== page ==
Since you may have slaved away for hours crafting the perfect résumé, you may be disappointed to find out that the average hiring manager spends less than a minute reading each résumé that lands on their desk. Want yours to stand out? Follow our top résumé-writing tips and increase your chances of landing an interview.
Order your résumé correctly
This should include your city of residence, e-mail, and phone number. Make sure you are using a professional-sounding e-mail address. Don’t include your home address—you don’t know where your résumé will end up, and identify theft is all too common. You also should avoid listing personal information such as age, marital status, and race.
A short, two- to four-line description of you as a professional. You include keywords that appear in most job descriptions in your field, and you can tailor this profile to the specific jobs to which you are applying. Keep it professional—don’t mention irrelevant hobbies.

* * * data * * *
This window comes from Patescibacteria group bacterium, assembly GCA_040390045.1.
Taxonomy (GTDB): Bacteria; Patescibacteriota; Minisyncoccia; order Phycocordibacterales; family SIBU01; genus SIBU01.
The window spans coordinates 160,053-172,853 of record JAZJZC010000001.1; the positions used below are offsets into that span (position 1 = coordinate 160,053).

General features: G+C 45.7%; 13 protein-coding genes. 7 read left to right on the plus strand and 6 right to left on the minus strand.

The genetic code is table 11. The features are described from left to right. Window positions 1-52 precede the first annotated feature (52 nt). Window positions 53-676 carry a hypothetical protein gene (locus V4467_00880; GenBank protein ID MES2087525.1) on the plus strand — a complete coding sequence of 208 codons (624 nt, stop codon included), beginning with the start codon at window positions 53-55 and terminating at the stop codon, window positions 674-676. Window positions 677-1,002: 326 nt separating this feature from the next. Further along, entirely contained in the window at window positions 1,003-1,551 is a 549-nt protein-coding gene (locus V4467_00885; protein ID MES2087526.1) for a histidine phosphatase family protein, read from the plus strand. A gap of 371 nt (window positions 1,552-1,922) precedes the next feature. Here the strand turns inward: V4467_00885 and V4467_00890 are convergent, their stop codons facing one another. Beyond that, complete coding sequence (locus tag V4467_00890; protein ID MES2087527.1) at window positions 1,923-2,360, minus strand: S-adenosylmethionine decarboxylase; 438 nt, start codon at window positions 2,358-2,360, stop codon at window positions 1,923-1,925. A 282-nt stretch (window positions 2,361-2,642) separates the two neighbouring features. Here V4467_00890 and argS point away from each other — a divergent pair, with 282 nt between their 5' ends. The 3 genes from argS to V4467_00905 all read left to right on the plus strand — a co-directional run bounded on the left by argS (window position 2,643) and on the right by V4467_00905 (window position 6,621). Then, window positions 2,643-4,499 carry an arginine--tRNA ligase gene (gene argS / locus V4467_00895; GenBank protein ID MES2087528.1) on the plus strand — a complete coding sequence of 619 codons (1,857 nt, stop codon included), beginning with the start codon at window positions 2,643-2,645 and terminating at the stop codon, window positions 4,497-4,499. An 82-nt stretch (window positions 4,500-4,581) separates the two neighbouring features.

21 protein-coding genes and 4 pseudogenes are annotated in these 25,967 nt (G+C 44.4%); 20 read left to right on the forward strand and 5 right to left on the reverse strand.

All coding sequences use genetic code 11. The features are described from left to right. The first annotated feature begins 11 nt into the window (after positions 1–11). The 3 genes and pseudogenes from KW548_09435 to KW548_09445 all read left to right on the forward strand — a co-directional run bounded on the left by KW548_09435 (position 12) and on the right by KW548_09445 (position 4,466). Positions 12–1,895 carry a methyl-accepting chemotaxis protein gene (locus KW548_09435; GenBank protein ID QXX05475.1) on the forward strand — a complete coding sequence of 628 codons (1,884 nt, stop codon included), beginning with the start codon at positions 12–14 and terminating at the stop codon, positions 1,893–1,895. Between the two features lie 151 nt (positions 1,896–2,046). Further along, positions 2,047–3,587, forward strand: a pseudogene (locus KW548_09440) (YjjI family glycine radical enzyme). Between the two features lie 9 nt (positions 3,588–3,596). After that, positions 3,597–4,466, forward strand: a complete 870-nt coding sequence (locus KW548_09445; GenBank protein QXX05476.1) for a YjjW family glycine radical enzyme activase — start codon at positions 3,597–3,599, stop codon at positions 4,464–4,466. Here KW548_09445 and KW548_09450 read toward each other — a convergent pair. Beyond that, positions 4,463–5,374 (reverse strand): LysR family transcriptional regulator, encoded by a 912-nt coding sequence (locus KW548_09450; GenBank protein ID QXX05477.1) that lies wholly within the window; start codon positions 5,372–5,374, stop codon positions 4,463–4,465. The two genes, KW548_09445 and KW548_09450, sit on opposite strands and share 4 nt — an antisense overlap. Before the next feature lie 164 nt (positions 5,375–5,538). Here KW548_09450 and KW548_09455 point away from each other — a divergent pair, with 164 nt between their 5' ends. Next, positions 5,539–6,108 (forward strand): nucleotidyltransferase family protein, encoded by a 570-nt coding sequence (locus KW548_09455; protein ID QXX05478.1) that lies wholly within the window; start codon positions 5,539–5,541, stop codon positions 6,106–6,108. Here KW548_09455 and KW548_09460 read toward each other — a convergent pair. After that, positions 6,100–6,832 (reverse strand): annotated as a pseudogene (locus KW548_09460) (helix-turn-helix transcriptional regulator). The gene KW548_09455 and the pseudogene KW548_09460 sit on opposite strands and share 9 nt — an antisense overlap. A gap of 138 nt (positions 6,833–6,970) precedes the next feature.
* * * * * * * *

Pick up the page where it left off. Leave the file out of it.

Your work experience should be the first item in your résumé because it is the most relevant to your job search. If you’re a recent graduate, however, your educational information should go first unless you have substantive job experience in your field.
List any academic degrees that you have as well as technical training. If you won any significant awards, you can mention them here.
Here you can describe your work-related skills. These should have a practical application to your desired job, or have some concrete value, such as knowledge of programming languages. Don’t include soft skills such as public speaking or leadership skills—there is little meaning to self-assigned abilities.
Make a strong case for yourself
Be specific about your accomplishments:
Don’t just list your tasks from your previous jobs. Instead, describe concrete successes. For example, rather than writing that you taught English, write that you developed creative daily lesson plans and initiated a cultural exchange program with a school in Mexico. Be sure to give concrete examples of goals that you achieved.
Identify the company’s needs and fill them:
Research the pressing issues facing the company to which you are applying, and state how you can help them. Back it up with experience—for example, if the company wants to expand its market share, write that you increased the online reach of your previous employer by 50%.